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Familiar Diversions

I'm a librarian who loves anime, manga, and reading a wide variety of genres.

Currently reading

Princess Prince
Tomoko Taniguchi
Progress: 236/336 pages
Other Minds: The Octopus, the Sea, and the Deep Origins of Consciousness
Peter Godfrey-Smith
Progress: 41/255 pages
A Rational Arrangement
Rowyn Ashby
Progress: 13/537 pages
FREE: Locke & Key
Tatiana Maslany, Audible Studios, Joe Hill, Gabriel Rodríguez, Kate Mulgrew, Haley Joel Osment, Full Cast
Progress: 91/806 minutes
The Kneebone Boy
Ellen Potter
Progress: 62/280 pages

Are You Alice? (vol. 2) by Ikumi Katagiri, original story by Ai Ninomiya, translated by Alexis Eckerman

Are You Alice?, Vol. 2 - Ai Ninomiya, Ikumi Katagiri, Alexis Eckerman

The Mad Hatter takes Alice to go find the Dormouse but ends up having to deal with a berserk Duke (the eater of regrets) instead. The Duchess is no longer able to function as a substitute Alice, so Alice invites the Duke to eat him and sees a vision of himself

killing a girl (his sister?) named Alice and taking her place. The Mad Hatter learns from the White Rabbit that Alice is probably not Alice, but the Cheshire Cat seems to want him to be, to the point that he killed the previous Alice so that the new male Alice could take her place. Meanwhile, the Duchess has been replaced, and a past Alice is walking around as a regret.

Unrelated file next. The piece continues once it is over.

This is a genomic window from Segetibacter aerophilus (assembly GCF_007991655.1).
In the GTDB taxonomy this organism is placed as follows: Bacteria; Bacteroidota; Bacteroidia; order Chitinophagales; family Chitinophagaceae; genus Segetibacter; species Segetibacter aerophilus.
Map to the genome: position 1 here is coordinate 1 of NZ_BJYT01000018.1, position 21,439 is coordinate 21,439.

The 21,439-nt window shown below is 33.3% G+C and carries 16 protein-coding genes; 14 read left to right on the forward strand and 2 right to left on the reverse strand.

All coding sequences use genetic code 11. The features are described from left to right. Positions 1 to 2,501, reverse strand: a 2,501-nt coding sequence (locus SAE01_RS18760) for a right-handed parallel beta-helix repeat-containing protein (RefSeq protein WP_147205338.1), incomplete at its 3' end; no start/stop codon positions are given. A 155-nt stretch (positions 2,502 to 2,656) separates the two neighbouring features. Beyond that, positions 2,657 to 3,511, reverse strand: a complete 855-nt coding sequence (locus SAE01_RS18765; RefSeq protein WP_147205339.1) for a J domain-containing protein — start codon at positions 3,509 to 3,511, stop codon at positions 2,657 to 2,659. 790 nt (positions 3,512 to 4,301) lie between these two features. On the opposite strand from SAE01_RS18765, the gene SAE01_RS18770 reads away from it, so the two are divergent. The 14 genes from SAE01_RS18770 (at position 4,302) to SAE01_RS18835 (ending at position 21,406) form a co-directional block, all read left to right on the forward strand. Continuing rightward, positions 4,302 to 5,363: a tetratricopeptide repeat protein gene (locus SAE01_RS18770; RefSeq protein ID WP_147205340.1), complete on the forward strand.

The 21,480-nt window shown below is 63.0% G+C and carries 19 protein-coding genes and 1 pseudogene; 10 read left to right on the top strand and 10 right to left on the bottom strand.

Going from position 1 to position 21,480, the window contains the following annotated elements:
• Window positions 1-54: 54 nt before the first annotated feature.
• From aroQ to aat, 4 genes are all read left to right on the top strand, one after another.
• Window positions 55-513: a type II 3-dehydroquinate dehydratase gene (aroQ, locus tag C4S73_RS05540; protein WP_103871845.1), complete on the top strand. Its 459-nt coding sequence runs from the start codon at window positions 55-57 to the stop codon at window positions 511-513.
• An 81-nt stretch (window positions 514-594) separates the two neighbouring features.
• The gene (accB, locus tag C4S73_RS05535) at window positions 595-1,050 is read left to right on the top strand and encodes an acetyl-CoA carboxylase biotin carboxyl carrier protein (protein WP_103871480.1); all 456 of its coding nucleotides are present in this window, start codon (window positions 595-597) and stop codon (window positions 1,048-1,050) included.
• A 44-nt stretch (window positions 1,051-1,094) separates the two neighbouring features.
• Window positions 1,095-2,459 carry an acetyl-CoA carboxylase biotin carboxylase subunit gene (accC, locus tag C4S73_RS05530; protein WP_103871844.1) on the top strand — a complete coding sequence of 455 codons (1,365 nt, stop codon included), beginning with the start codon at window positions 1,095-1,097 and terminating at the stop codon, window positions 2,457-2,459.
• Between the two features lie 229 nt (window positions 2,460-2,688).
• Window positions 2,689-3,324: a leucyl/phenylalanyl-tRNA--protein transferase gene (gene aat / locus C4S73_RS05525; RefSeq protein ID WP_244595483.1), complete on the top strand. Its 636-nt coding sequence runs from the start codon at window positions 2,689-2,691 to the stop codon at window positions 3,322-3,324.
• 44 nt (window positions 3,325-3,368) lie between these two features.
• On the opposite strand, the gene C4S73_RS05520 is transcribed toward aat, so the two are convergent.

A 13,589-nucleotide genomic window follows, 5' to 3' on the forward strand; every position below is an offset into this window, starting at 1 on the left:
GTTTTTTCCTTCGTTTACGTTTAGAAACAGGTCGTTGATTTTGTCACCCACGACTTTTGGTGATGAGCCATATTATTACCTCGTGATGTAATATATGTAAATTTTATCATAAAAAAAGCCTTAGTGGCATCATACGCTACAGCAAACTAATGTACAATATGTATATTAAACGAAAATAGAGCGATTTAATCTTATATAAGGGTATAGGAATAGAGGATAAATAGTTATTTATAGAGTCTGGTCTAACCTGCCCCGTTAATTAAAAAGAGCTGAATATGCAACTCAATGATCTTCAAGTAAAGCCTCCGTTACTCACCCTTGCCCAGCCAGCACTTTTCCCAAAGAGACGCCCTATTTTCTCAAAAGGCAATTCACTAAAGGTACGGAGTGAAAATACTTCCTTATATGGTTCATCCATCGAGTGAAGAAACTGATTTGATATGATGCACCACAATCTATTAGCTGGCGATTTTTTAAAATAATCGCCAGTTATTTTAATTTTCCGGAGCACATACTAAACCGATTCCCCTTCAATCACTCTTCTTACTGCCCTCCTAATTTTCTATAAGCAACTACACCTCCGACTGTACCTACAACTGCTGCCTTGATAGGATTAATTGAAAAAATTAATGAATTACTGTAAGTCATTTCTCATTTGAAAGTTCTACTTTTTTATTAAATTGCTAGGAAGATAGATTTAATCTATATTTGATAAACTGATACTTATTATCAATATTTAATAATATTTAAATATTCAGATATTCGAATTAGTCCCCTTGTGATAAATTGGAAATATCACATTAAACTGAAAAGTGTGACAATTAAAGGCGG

(show spoiler)


If none of that made sense to you, don't worry, because it didn't make a whole lot more sense to me either.

This series still isn't working for me, and I think it's time to stop and move on to something else. Are You Alice? is boring, nonsensical in a bad way, and chock full of uninteresting mysteries and characters I don't care about.

The Cheshire Cat is okay, I guess, and so far intrigues me more than any of the other characters, but the new developments (both Alice's vision and the flashback to what the Cheshire Cat did to make room for the new Alice) were just blah. The more I read, the less things make sense. It's possible that the story and characters improve, but I don't really want to make the effort to find out.

 

(Original review posted on A Library Girl's Familiar Diversions.)